Gostujoče predavanje prof. Niki Alsford

Vabljeni na predavanje prof. Niki Alsford, predstojnika Azijsko-pacifiških inštitutov na University of Central LanCashire (UClan), ki bo v četrtek, 11. maja 2023, ob 16.20 uri v predavalnici 34, FF UL. Predavanje z naslovom »Taiwan as Ocean« bo osvetlilo pomen Tajvana kot zibelke avstronezijskih migracij. Predavanje bo v angleškem jeziku.  

Niki Alsford is Professor in Asia Pacific Studies and Head of Asia Pacific Institutes at the University of Central Lancashire (UClan). He is also Research Associate at the Centre of Taiwan Studies at SOAS, University of London His research focuses mainly on Taiwan comparative ethno-histories and the historical anthropology of Austronesian migration and maritime Asia Pacific.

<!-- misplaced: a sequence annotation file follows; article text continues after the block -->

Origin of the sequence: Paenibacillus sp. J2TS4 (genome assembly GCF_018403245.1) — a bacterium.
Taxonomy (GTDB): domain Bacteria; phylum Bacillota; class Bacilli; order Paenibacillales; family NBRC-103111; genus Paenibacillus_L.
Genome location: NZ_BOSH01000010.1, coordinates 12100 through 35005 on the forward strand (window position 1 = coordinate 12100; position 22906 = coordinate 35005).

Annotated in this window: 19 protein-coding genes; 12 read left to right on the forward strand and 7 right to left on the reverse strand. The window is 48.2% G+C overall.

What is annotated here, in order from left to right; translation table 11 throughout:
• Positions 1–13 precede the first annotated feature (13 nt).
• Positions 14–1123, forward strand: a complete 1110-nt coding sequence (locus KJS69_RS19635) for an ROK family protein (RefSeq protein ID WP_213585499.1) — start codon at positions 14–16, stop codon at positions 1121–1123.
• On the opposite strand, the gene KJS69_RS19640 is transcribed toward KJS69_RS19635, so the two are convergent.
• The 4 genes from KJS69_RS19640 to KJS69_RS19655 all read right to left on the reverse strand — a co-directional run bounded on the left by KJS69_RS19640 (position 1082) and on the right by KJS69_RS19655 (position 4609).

Abstract: Taiwan as the cradle of Austronesian expansion is a widely accepted hypothesis. It is home to nine languages in the Austronesian language family, one of which is widely acknowledged to be the progenitor of all the subsequent spread. Yet as with all settler-colonial nations, its history is framed in reference to land—who oversaw and cultivated the land, who invaded it, stole it, and how it become commodified, broken into pieces, and sold. Taiwan is an island with a long history of colonisation layered both by Europeans and non-Europeans since first contact in the seventeenth century. Narrating Taiwan from an indigenous peoples’ perspective requires rethinking a consensual national narrative. That narrative is deficient not in its facts, dates, or details, but rather in its essence. Instead, the historical narrative has been informed by an inherent myth that urges Taiwanese to accept and embrace their settler, colonial past. This narrative persists solely to prevent challenges to the orthodoxy, and not from a desire to nativise the past. This discussion is not the first to confront this phenomenon, but rather it aims to contribute to a continued effort to reframe the narrative of Taiwan perched on the edge of continent, to instead focus on Taiwan on the edge of ocean. This new lens emphasises its islandness and highlights its importance as the cradle of Austronesian expansion. Attention to this is important. Like all Pacific islands, the colonial layering of Taiwan’s environment needs to be understood, to wit: the predominant narrative houses indigenous identities and languages (island ecologies) beneath coloniser identities and languages (continental ecologies).